Fourteen novels. Fourteen poisons. Just because it's fiction doesn't mean it's all made-up . . .
Agatha Christie reveled in the use of poison to kill off unfortunate victims in her books; indeed, she employed it more than any other murder method, with the poison itself often being a central part of the novel. Her choice of deadly substances was far from random--the characteristics of each often provide vital clues to the discovery of the murderer. With gunshots or stabbings the cause of death is obvious, but this is not the case with poisons. How is it that some compounds prove so deadly, and in such tiny amounts?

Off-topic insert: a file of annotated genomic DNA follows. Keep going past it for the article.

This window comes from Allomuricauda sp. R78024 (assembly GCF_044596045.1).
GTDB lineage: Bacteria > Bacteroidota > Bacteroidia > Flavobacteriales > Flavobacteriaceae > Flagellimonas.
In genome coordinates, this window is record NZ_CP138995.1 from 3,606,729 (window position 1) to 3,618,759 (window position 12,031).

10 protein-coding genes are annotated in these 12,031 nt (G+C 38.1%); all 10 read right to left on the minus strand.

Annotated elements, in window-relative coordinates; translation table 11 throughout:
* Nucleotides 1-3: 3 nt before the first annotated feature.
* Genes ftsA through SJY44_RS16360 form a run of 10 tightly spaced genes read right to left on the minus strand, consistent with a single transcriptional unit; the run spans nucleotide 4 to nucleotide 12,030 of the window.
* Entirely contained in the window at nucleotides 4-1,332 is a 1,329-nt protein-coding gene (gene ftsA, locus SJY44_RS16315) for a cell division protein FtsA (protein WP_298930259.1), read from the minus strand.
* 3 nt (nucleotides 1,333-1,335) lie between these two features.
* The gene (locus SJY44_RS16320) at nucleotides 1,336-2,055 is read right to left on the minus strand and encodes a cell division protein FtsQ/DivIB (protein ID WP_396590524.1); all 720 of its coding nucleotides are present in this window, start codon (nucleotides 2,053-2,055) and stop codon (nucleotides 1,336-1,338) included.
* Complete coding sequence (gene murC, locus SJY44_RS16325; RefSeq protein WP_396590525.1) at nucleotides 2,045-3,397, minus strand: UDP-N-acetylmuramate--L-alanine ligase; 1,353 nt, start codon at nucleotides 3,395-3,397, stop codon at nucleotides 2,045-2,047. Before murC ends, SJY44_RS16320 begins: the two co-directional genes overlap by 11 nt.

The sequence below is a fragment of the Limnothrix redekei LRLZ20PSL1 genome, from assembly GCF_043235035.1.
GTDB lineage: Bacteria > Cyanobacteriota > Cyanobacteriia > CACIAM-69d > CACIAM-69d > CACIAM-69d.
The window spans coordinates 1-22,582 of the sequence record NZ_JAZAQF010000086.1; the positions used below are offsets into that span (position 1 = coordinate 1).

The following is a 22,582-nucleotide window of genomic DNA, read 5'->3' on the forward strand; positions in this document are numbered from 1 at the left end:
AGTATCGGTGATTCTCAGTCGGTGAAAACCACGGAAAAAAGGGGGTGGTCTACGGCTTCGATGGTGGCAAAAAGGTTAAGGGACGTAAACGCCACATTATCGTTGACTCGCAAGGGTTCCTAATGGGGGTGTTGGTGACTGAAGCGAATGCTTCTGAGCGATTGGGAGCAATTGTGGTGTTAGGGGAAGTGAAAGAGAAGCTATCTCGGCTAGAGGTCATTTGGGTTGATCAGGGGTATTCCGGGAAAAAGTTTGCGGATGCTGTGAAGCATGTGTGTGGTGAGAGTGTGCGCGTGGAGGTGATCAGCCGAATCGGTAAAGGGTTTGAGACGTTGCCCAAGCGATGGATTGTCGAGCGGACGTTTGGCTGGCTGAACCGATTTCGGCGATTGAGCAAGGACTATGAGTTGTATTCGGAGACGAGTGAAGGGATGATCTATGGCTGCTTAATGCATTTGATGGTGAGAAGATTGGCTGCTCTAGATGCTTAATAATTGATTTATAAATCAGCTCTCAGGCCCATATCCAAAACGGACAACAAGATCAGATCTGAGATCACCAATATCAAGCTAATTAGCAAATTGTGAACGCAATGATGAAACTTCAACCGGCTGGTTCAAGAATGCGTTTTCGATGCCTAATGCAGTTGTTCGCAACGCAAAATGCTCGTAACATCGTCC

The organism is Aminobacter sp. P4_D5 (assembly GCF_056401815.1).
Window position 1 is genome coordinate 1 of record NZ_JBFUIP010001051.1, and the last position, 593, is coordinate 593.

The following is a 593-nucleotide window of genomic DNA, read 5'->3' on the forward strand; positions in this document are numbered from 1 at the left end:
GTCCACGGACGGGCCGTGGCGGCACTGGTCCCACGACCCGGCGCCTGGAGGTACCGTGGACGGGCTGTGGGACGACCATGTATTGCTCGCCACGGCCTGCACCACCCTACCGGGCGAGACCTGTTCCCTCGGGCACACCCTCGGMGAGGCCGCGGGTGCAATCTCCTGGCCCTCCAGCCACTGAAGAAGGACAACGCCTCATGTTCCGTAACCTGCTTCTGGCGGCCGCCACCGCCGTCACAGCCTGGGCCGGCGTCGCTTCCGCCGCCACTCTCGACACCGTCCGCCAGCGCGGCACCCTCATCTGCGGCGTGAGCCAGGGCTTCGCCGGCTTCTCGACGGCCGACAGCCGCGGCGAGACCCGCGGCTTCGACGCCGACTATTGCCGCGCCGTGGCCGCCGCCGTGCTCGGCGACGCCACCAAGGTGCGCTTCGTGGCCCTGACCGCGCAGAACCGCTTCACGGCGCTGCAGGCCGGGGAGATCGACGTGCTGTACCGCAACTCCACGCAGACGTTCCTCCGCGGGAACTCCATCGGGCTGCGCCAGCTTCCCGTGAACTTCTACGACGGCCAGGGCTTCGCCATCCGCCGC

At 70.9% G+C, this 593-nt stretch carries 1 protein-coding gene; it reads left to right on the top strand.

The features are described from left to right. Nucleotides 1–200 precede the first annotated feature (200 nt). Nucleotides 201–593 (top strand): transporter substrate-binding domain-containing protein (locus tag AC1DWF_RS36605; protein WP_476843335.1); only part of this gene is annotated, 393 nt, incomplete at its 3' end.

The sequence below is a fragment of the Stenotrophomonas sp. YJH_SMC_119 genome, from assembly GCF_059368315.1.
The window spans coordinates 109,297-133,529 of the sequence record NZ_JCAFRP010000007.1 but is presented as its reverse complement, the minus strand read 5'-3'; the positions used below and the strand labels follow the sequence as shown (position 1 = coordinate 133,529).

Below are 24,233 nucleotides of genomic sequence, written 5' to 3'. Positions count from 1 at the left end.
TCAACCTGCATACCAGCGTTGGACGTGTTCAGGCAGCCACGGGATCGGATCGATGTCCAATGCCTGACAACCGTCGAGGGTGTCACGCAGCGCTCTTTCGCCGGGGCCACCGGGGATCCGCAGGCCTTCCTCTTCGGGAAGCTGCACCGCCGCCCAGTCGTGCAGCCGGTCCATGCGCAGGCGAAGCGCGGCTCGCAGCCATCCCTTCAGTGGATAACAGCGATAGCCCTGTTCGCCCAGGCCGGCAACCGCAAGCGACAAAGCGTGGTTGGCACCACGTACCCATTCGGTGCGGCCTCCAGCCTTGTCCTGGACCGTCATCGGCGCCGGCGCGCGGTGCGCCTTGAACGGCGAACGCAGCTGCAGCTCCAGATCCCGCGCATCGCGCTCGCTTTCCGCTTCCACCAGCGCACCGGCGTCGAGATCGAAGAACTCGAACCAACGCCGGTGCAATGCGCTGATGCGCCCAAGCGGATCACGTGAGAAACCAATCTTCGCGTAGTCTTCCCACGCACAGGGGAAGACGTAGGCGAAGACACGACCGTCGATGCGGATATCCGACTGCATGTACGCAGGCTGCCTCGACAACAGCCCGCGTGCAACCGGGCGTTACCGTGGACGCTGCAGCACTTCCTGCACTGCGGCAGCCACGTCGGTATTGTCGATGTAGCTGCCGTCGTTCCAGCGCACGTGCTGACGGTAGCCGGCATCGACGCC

Christie's extensive chemical knowledge provides the backdrop for A is for Arsenic, in which Kathryn Harkup investigates the poisons used by the murderer in fourteen classic Agatha Christie mysteries. It looks at why certain chemicals kill, how they interact with the body, the cases that may have inspired Christie, and the feasibility of obtaining, administering and detecting these poisons, both at the time the novel was written and today. A is for Arsenic is a celebration of the use of science by the undisputed Queen of Crime.